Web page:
Based on his commissioned projects, David’s Adler’s architectural career spanned from 1911 following his return from studying in Europe (after an undergraduate career at Princeton University) until the year of his death in 1949. In 1913 he was designing and building outside of the Chicago area—specifically, a chapel and iron gates at Greenwood Cemetery in Galena, Illinois. After 1915, he was doing out-of-state projects such as the Berney house and garage in Fort Worth, Texas and the Dillingham house in Honolulu, Hawaii. Adler’s grandiose floor plans made their appearance at start of his career in 1911 and continued over 38 years in more than 200 major works, several of which he returned to in later years and updated.
His work includes mostly houses, whether complete or in alterations and additions, but also apartments, townhouses, gates and terraces, outbuildings and dependencies, clubhouses, locker rooms, bathhouses, swimming pools, cottages, commercial buildings, boardrooms, lodges, prefabricated houses, houseboats, and in 1924, a dining car for the Atchison, Topeka and Santa Fe Railroad. In the late 1940s, Adler turned to designing an altar and headstones for the social elite.2
Adler planned and built in locations throughout the United States as well as internationally including Fort Worth, Texas; Wisconsin; Minnesota; Massachusetts; New York City and State; Connecticut; Colorado; Georgia; California; Florida; the aforesaid Honolulu, Hawaii; Louisiana; Virginia; New Mexico; British Columbia; and London, England. But the vast majority of his commissions—whether he planned and built them or only planned them—are found in the American Midwest, especially in Illinois, and particularly in and around Chicago. While some Adler commissions were also planned but not constructed, only a handful of buildings have been so far razed. This translates for today’s viewer into a near complete body of Adler’s architectural work to be appreciated (although most remain in private hands).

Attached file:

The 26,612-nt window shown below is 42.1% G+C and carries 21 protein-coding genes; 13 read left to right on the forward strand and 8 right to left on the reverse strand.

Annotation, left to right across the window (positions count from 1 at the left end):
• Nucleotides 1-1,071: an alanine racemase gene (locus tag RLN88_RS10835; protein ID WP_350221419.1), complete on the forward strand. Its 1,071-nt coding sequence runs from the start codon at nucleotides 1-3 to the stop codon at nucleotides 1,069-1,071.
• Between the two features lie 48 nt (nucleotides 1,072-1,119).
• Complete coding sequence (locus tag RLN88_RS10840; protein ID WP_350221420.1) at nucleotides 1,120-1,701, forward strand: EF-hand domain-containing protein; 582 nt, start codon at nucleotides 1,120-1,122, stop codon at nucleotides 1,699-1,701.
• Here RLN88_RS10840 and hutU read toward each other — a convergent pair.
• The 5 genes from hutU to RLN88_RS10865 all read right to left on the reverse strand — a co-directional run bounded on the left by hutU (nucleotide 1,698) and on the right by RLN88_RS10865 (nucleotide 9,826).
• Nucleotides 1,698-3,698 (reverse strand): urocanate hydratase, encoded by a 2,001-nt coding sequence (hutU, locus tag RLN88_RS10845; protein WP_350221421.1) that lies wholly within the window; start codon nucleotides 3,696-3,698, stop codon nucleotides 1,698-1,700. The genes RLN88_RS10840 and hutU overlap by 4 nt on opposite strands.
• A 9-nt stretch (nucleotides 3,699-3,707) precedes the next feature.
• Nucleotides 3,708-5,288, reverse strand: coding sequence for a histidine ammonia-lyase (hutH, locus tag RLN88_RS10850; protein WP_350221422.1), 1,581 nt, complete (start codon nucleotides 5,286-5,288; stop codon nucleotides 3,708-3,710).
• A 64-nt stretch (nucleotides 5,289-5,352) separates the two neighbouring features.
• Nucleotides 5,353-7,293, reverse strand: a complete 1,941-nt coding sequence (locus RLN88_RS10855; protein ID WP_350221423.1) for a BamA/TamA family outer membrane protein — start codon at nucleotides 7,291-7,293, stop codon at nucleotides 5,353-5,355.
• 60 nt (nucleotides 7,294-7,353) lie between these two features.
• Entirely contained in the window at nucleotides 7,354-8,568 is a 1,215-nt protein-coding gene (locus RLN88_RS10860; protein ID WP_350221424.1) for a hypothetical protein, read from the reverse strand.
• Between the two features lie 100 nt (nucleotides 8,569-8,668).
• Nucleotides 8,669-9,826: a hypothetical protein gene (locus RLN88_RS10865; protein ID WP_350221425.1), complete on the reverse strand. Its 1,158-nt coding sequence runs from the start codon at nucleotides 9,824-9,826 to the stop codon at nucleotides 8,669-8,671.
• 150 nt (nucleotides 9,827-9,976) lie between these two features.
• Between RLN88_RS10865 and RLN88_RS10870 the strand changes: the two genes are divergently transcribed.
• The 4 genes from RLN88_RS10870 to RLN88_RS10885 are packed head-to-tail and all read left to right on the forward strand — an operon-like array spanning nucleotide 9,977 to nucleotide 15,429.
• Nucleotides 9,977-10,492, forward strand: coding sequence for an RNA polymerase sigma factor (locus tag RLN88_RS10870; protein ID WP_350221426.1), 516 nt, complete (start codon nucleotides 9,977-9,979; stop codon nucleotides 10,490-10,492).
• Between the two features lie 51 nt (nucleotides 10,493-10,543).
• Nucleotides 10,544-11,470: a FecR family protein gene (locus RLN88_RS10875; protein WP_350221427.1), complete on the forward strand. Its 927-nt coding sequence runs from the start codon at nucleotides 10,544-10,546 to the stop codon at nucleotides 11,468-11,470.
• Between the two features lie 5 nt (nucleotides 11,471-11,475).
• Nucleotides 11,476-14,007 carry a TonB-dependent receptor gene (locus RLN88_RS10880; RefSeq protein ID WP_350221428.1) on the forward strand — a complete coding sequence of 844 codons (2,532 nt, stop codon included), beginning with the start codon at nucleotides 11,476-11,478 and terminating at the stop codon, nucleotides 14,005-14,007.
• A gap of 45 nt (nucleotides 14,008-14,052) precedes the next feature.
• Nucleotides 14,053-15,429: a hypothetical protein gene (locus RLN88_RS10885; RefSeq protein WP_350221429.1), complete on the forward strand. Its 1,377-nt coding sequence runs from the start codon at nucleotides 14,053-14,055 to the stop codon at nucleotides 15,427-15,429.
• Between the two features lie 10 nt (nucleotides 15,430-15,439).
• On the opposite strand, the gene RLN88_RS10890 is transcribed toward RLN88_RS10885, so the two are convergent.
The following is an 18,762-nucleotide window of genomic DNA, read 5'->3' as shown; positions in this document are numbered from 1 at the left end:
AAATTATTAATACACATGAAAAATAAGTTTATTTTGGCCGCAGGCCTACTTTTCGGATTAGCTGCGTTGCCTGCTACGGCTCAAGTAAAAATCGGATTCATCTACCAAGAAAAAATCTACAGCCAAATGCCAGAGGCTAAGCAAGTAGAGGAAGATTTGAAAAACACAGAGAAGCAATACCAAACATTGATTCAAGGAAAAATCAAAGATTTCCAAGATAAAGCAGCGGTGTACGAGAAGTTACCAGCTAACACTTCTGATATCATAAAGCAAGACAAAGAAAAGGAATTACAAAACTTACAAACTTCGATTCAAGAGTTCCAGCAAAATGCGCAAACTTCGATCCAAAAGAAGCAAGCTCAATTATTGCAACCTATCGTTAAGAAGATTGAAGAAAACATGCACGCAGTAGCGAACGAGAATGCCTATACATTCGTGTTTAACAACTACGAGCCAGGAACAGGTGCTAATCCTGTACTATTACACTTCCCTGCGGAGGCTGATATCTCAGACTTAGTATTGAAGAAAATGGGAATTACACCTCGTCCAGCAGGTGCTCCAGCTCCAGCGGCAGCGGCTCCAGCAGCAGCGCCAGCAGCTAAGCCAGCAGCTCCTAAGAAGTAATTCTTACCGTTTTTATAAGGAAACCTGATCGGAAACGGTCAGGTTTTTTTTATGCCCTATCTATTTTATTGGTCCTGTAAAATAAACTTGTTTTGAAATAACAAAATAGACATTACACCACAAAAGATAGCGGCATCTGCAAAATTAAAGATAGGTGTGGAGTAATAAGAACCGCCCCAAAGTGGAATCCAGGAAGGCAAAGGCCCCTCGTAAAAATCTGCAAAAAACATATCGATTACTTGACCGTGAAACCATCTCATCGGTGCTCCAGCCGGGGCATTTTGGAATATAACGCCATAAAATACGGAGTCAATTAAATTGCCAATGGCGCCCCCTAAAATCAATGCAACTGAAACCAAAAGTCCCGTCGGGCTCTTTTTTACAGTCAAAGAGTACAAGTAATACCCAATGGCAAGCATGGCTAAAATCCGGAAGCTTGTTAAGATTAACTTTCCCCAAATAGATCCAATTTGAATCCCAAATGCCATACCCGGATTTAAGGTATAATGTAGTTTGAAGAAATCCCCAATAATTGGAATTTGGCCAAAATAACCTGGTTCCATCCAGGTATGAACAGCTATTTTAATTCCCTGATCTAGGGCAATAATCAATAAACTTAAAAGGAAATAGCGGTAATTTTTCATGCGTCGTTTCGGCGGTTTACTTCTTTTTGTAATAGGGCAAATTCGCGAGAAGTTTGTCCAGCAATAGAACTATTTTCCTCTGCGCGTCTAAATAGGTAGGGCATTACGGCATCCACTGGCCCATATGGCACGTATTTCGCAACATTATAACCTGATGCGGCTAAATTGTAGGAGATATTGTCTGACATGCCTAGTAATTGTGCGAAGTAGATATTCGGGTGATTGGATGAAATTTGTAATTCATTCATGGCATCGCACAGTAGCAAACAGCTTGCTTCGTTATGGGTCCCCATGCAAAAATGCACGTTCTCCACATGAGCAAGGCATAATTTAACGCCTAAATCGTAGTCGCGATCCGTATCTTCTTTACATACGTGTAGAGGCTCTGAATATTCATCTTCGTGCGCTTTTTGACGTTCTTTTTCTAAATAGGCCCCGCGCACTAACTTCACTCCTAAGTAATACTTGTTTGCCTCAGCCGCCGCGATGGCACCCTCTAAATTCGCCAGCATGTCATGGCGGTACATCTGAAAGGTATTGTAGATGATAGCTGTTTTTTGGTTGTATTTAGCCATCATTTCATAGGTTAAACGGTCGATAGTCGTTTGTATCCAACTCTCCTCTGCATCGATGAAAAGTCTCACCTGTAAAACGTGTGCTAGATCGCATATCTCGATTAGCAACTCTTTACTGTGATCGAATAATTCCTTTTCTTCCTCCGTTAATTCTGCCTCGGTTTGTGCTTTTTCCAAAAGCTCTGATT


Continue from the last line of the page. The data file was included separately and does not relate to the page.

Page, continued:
As streamlined, monumental and functional modernist architecture made its appearance in the late nineteenth century based in part on the stylistic language of industrialization, the wealth generated in that prosperous machine age became concentrated in the hands of individuals and their families who, having begun the perennial pilgrimage of American tourists to Europe, desired to live in private residences that evoked the palatial surroundings of historical nobility.3 David Adler’s “traditionalist” work in the first half of the twentieth century was part of, and built on, the great American tradition of architects who relied on European antecedents but adapted them to contemporary American taste. Additionally, Adler’s years in Europe between 1908 and 1911, especially in France, and his return to Chicago which like other cities in the United States after 1890 experienced a Beaux-Arts (academic neoclassical) renaissance, led him to embrace traditional architectural systems and rules for his clients throughout his career.